This book explains how increasingly people get deeper and deeper into a field, the book highlights that this increasing domain expertise is no longer the holy grail which it used to be. With domain knowledge more easily accessible online the skills of searching and putting together information from different domains is key. A key point that the book makes is that, although team diversity can improve the situation having individual diversity is much more powerful.

Individuals are capable of more creative integration of diverse experiences than teams are

alva taylor and henrich greve

One of the key takeaways for me is the importance of taking complicated problems and trying to see similarities to other problems – the use of analogies is a very powerful way to see what work has already been done which on first sight may not entirely appear relevant. Varied analogies might then lead to solved works which can then be applied to the problem at hand.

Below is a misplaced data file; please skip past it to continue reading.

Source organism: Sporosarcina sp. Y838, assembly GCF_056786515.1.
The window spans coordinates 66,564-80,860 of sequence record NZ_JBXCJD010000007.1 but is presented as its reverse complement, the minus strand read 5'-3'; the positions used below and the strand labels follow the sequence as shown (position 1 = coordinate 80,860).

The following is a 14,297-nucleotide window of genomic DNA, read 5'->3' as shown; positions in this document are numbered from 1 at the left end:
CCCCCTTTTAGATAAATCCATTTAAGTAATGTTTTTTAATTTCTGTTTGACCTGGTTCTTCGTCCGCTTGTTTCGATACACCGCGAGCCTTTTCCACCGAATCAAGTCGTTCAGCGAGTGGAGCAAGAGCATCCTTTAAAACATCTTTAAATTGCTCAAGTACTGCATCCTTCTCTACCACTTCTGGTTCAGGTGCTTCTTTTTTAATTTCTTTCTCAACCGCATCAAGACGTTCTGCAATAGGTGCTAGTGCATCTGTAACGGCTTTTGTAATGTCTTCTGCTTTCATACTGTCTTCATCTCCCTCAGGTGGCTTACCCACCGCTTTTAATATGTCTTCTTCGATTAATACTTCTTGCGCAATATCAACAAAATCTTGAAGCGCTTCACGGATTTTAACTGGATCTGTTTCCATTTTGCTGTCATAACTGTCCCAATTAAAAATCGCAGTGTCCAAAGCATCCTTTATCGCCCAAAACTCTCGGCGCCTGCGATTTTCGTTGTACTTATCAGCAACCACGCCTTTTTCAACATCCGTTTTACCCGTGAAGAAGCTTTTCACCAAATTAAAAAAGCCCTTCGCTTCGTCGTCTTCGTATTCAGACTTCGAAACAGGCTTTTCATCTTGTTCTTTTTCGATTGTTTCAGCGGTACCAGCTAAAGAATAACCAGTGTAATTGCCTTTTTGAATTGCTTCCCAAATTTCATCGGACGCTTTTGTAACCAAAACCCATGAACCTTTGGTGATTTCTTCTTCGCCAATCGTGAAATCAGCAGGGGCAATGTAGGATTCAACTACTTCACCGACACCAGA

Serial inventors are people who

  • high tolerance for ambiguity
  • systems thinkers
  • technical knowledge from peripheral domains
  • repurposing what is already available
  • adept at using analogous domains for finding inputs to the invention process
  • ability to connect disparate pieces of information in new ways
  • synthesizing information from many different sources
  • they appear to flit among ideas
  • broad range of interests
  • they read more (and broadly) than other technologists and have a wider range of outside interests
  • need to learn significantly across multiple domains
  • communicate with various individuals with technical expertise outside of their domain